Extra-Ordinary

cropped-10606338_10152718999440802_7621001213431286246_n.jpgStomps foot down and says in a huff, I was meant for more than this, I was meant for great things.

I didn’t really throw a tantrum, though it sort of felt like one in my head, mental foot stomping and all.  Sometimes our better selves appear to the world, but not always so much inside our own minds.

I’ve always had this idea, as many of us have I imagine, that I was meant for great things.  That I was meant to do something extraordinary, something beyond the usual, past the normal, over and above the every day.  I can’t really remember a time I didn’t feel this way.  And the feeling of it, the haunting thoughts that come with that feeling, are sometimes sort of depressing.  After all, I haven’t really achieved anything big.  Big in the I’ve written the great american novel and it became hugely successful kind of way.  So to have this feeling with me that I haven’t yet done “the thing”, whatever that might look like, can be a downer. You know, not having fulfilled my greater potential and all.

I’ve lived, to this point, an ordinary life.

And yet…

I say that, and then the next thought is… yeah, but… wait.  Think of this life I have, this life I’ve lived and am living.  Think of the wonder of it.

Think.

It occurred to me the other day, driving down the freeway toward Chicago with the radio blasting my current favorite playlist, that I’ve always had this feeling.  This feeling of not achieving.  I’ve had it, and never named it, never spoken it aloud, or even mentioned it quietly to myself.  Never the less, it’s always been there, taunting me, haunting me, and pressuring me since forever.  The next thought that day was that I’ll be turning 50 on my next birthday.  The big 5-0.  Surprisingly I realized I wasn’t dreading it.  In fact, I’m sort of excited to be entering the next decade of my life.  I think good things are ahead.

But, back to the deep thoughts I was having that day in the car.  All of this was passing through my mind, my strange expectation for extraordinary, my approaching milestone of a birthday, what my life has been and is, and then it hit me, the most simple of ideas.  The purest of truths.  My life is amazing.  My life is phenomenal.

When I looked on my life, the ins and outs of it, the ups and downs, I realized something wonderful.  I already have an extraordinary life.  My every day is impeccable.  My place in the world is secure, my mark on the world happening every day.  If I honestly look at myself I realize I’m a good person.  I treat people well, I’m there for people when they need me, I look at things with a bend toward the positive instead of the negative, I love nature and my fellow humans despite all of their flaws and sometimes because of them, and I truly believe we can all rise up to be our better selves if given the opportunity and sometimes a little help.  I’m a good sister, a good daughter, a good friend, and a pretty good partner.  I tend to think the best of people, want the most for people, care deeply about what happens to my fellow creatures great and small, I recycle, I dance in the kitchen, and I feel a deep sense of wonder and awe about the world around me.  I also realized in that moment that my life has been a wonder so far.  The people I’ve known and know, the places I’ve been lucky enough to see, the experiences I’ve had in small ways and big.  It was incredible.  An enlightening realization.  I have and am everything I need.  My life is already extraordinary.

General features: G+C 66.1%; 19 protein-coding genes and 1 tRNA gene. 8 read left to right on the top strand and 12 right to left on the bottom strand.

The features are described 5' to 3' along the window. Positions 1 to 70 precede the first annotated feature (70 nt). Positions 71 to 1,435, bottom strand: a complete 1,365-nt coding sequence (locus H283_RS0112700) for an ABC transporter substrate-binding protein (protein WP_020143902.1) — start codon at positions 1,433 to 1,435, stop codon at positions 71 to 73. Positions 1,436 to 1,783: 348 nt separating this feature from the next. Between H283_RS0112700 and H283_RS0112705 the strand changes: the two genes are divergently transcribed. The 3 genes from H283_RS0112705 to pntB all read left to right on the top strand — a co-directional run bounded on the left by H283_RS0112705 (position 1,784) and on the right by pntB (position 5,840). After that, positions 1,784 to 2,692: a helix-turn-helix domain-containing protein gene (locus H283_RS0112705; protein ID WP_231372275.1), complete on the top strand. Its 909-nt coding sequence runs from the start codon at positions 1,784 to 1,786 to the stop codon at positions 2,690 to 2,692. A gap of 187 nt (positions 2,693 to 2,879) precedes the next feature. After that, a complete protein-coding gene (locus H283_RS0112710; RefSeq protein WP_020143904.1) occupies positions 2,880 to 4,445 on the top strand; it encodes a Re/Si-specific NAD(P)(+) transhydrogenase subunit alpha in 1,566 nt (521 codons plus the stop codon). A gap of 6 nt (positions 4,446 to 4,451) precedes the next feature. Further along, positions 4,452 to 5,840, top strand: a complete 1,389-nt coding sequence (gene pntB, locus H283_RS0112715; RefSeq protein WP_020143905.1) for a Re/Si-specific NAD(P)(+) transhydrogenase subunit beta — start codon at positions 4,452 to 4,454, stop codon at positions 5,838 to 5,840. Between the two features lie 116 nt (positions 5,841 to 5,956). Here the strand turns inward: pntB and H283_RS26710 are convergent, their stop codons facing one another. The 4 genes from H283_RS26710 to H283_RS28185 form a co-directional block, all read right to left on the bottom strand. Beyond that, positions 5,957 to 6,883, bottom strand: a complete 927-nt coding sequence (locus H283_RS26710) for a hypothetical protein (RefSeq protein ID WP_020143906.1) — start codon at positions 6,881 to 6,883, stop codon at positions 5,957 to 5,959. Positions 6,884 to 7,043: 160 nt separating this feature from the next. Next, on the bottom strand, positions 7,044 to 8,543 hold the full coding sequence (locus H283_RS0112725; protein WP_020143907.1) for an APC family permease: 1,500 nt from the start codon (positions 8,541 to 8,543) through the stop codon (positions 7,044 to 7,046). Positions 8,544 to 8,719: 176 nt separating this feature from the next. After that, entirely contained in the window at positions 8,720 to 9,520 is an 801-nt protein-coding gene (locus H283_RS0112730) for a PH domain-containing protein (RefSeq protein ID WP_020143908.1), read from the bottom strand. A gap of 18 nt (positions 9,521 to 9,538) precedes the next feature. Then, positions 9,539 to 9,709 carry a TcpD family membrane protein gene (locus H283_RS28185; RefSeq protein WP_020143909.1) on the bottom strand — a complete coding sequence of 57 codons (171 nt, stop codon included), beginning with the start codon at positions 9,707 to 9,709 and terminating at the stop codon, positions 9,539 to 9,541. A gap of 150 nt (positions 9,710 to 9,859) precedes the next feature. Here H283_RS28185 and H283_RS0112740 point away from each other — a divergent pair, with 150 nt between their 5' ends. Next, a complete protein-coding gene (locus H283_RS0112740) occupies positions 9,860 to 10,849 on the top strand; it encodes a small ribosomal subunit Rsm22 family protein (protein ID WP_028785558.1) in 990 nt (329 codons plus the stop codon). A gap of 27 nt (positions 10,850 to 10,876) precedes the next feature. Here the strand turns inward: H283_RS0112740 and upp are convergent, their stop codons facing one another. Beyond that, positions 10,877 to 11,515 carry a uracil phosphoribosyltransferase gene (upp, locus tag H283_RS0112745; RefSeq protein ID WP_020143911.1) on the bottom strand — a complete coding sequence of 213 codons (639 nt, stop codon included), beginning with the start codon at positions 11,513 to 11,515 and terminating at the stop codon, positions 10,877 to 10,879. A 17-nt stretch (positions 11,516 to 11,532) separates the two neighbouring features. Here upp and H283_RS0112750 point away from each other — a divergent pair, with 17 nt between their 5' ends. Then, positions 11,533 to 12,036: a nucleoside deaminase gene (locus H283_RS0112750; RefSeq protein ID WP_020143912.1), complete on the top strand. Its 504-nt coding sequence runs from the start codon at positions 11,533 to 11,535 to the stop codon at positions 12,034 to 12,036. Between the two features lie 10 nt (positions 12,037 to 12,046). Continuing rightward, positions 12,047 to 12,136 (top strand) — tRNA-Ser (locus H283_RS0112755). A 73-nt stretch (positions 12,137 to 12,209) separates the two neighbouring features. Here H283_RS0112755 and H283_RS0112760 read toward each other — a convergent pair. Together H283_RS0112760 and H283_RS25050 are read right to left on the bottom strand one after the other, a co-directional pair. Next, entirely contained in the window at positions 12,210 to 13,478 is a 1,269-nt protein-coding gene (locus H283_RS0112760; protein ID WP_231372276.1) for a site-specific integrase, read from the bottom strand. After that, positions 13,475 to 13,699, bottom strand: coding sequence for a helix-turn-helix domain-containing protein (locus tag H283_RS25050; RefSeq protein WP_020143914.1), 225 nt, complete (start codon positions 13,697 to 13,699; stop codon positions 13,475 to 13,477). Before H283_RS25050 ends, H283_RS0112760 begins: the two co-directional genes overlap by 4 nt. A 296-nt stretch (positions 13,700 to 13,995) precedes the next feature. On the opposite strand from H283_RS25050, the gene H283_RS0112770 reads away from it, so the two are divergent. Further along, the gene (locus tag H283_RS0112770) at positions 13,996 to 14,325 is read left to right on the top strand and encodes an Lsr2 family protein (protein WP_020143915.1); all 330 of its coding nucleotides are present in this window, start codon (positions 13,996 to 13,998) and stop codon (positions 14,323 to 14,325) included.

Wow.

Sometimes small moments, little thoughts, turn into huge discoveries.  One minute you’re just driving down the freeway listening to music on a sunny day and the next you are shifting how you feel about yourself and your world.

I’ve spent most of my life to this point thinking there was more, should be more, was supposed to be more.  That I was somehow not all I could be or should be or might be.  And that feeling, as I said before, haunted me.  It informed decisions, lent itself to indecision, and pushed me in all sorts of directions at once, while keeping me stuck where I was more often than not.  All of it inside, occasionally making me feel incomplete.

My realization, my revelation, is that I am all I was ever intended to be.  The rest, it’s unimportant. I know now that by being who I am, just me, I have changed people’s lives.  I had jobs where that was a literal thing, and yet somehow I always devalued it, until now.  I also know that I have had a decent impact on the people in my life, hopefully a good one.  Not just those I have known and still know, but on those I once knew, and don’t know anymore, and on those I will know.  I feel this certainty now as much as I felt the lack of it before.  I know this because I know how much the people in my life have had an effect on me.  I know this because it is.  And that is extraordinary.

My life has to this point been a series of wonder-filled moments.  Incredible moments.  I recognized some of them as they happened, more so when I looked back on them, but to now feel this sense of accomplishment for just being who I am, for just living the life I am, for just touching the lives of the people I have, it’s ground breaking to me.

This life, my life, is far from ordinary.  My life, every moment of it, has been and is extra-ordinary.  Light and love filled, even in it’s darkest moments.  To know this, to feel it now, to see it for what it actually has been and is…. it’s joyous.

Rumination on Hate

10560688744_f669afe803_b.jpgMerriam Webster defines hate as, “a deep and emotional extreme dislike for someone or something”.  You might find it strange that a person who tends to write about kindness and joy and love would start a piece with hate’s definition, but today I was watching something, a story on the program Sunday Morning that I’d recorded, and it reminded me why I think kindness and joy and love are so important.  They are the opposite of hating and divisiveness.